Emotions are powerful tools for helping us, as well as animals, navigate life more successfully. I find it helpful to think about our emotions as another sense—like our hearing, sight, taste, smell and touch. Our senses provide us information that we interpret to draw us towards those things that are pleasing and beneficial while also prompting us to avoid those which may be dangerous. Similarly, our basic emotions are designed to provide us information to prompt action or navigate our lives more effectively. Below are some examples of the messages our primary emotions may be trying to tell us:

Fear:  there is an immediate threat, take action to either escape or defend oneself
Anxiety: there is something coming up in the future that you need to do something now to prepare for, so start taking action
Anger: there’s been some sort of violation of your person, territory or something you care about, do what you need to do to protect your boundary
Frustration: what you are doing is not working, it is not an efficient use of resources so stop what you are doing and reevaluate the strategy you are using or at least its timing
Sadness: there’s been a loss or injury, take the time you need to retreat and heal or grieve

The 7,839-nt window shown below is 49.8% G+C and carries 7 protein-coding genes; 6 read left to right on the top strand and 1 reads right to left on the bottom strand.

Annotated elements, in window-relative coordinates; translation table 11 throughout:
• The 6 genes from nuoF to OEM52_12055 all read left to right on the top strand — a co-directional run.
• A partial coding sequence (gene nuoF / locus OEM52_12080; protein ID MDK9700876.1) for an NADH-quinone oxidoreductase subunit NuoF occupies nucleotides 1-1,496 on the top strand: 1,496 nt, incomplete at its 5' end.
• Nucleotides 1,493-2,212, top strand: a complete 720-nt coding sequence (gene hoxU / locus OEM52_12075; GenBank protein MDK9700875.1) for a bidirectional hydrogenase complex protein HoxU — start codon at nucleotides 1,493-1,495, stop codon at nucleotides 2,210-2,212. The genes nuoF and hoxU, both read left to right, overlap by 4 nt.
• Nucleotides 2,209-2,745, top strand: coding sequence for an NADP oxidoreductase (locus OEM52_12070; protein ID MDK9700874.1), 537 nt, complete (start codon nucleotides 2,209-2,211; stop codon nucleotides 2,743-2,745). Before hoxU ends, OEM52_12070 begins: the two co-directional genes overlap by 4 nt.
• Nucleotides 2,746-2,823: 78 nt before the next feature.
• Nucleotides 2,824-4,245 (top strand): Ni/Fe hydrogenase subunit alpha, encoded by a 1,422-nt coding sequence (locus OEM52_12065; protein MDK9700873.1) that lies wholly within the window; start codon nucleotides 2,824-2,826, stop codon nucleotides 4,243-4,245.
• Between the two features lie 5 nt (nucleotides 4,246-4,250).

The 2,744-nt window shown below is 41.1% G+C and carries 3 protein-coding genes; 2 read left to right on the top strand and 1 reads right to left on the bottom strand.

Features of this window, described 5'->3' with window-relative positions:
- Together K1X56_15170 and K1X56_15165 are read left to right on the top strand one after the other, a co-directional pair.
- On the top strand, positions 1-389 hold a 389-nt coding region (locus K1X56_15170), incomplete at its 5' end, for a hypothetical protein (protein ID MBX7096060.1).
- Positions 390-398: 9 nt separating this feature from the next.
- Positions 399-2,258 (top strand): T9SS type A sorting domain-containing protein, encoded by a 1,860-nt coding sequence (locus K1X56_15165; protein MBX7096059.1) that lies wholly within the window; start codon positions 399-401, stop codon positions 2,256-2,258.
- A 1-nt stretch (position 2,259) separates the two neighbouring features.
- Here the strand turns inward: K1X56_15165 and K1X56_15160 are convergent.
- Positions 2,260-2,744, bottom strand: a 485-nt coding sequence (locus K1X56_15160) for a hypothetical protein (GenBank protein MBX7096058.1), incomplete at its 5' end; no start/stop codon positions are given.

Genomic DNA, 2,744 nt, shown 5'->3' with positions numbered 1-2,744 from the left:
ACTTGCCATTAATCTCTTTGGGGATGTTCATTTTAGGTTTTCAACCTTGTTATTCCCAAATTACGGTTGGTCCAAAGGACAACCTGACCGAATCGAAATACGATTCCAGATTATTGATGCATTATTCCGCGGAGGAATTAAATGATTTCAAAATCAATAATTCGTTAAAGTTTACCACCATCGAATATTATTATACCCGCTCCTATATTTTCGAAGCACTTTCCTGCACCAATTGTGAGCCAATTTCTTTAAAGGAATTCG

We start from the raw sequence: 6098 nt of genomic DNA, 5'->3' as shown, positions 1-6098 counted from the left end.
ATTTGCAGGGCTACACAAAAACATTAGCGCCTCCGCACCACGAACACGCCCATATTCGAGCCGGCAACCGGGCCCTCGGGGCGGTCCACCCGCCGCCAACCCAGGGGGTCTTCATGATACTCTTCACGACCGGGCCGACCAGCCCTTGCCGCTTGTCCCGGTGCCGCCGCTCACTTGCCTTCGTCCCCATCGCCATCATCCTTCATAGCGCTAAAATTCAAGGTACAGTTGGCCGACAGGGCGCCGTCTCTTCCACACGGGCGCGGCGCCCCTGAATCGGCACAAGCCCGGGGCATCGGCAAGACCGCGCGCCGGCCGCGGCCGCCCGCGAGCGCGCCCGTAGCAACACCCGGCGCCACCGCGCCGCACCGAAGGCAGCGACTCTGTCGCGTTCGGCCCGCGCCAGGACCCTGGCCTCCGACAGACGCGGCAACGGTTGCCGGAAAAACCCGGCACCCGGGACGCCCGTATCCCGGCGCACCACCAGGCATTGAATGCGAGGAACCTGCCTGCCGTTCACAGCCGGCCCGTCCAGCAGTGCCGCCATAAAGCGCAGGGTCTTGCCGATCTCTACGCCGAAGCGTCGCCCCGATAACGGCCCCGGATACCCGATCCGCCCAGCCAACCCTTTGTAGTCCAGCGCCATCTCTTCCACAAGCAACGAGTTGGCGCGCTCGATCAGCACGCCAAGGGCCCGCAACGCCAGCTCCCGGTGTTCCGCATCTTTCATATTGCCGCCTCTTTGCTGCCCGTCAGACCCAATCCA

Happiness: this thing, person or experience brings joy, move toward it
Love: this person or thing is important to you, protect it, nurture it and keep it close to you

Ironically, despite our superior intelligence, animals tend to do emotions more effectively than we humans do. Animals simply let emotions occur when they have them. Emotions are energies that flow through our system. When an animal experiences an emotion, it just lets the energy flow and listens to what the emotion is prompting it to do. Many humans, in our infinite wisdom, have decided that we don’t like certain emotions (such as anxiety, fear, sadness, anger) so we choose not to “have” them.

In our attempt to not experience certain emotions, we have developed an extensive portfolio of avoidance strategies—obsession or compulsion (alcoholism, substance abuse, perfectionism, workaholism, being obsessed with body image, wealth, status etc.). It is these avoidance strategies which complicate our lives rather than the underlying emotions per se.